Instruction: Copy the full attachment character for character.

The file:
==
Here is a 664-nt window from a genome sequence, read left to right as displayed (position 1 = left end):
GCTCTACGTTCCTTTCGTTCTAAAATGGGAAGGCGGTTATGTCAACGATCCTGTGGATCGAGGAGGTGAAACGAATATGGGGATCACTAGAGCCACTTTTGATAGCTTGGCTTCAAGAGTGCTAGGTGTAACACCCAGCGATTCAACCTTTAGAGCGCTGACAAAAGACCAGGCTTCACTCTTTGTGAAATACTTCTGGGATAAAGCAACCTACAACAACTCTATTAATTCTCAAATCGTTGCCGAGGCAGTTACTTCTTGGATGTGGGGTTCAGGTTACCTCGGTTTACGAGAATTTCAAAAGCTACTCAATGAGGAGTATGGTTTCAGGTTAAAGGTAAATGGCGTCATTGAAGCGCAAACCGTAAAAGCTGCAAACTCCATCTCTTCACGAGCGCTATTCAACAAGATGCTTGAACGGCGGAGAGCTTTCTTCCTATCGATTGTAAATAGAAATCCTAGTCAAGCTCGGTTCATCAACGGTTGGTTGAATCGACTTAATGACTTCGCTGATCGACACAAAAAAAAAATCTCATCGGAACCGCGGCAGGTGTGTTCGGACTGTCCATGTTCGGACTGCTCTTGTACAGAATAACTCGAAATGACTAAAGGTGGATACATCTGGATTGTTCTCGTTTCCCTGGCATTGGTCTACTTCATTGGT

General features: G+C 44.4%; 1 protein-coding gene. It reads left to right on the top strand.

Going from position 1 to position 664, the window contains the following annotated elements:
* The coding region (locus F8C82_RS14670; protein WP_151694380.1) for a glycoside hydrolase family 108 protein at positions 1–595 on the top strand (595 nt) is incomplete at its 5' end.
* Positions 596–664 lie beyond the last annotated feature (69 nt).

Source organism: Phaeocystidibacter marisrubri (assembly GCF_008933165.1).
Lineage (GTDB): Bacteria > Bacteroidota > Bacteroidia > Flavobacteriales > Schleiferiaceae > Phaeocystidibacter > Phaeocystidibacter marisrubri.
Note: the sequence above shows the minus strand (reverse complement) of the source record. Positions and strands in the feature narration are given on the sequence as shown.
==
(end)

Here is a 664-nt window from a genome sequence, read left to right as displayed (position 1 = left end):
GCTCTACGTTCCTTTCGTTCTAAAATGGGAAGGCGGTTATGTCAACGATCCTGTGGATCGAGGAGGTGAAACGAATATGGGGATCACTAGAGCCACTTTTGATAGCTTGGCTTCAAGAGTGCTAGGTGTAACACCCAGCGATTCAACCTTTAGAGCGCTGACAAAAGACCAGGCTTCACTCTTTGTGAAATACTTCTGGGATAAAGCAACCTACAACAACTCTATTAATTCTCAAATCGTTGCCGAGGCAGTTACTTCTTGGATGTGGGGTTCAGGTTACCTCGGTTTACGAGAATTTCAAAAGCTACTCAATGAGGAGTATGGTTTCAGGTTAAAGGTAAATGGCGTCATTGAAGCGCAAACCGTAAAAGCTGCAAACTCCATCTCTTCACGAGCGCTATTCAACAAGATGCTTGAACGGCGGAGAGCTTTCTTCCTATCGATTGTAAATAGAAATCCTAGTCAAGCTCGGTTCATCAACGGTTGGTTGAATCGACTTAATGACTTCGCTGATCGACACAAAAAAAAAATCTCATCGGAACCGCGGCAGGTGTGTTCGGACTGTCCATGTTCGGACTGCTCTTGTACAGAATAACTCGAAATGACTAAAGGTGGATACATCTGGATTGTTCTCGTTTCCCTGGCATTGGTCTACTTCATTGGT

General features: G+C 44.4%; 1 protein-coding gene. It reads left to right on the top strand.

Going from position 1 to position 664, the window contains the following annotated elements:
* The coding region (locus F8C82_RS14670; protein WP_151694380.1) for a glycoside hydrolase family 108 protein at positions 1–595 on the top strand (595 nt) is incomplete at its 5' end.
* Positions 596–664 lie beyond the last annotated feature (69 nt).

Source organism: Phaeocystidibacter marisrubri (assembly GCF_008933165.1).
Lineage (GTDB): Bacteria > Bacteroidota > Bacteroidia > Flavobacteriales > Schleiferiaceae > Phaeocystidibacter > Phaeocystidibacter marisrubri.
Note: the sequence above shows the minus strand (reverse complement) of the source record. Positions and strands in the feature narration are given on the sequence as shown.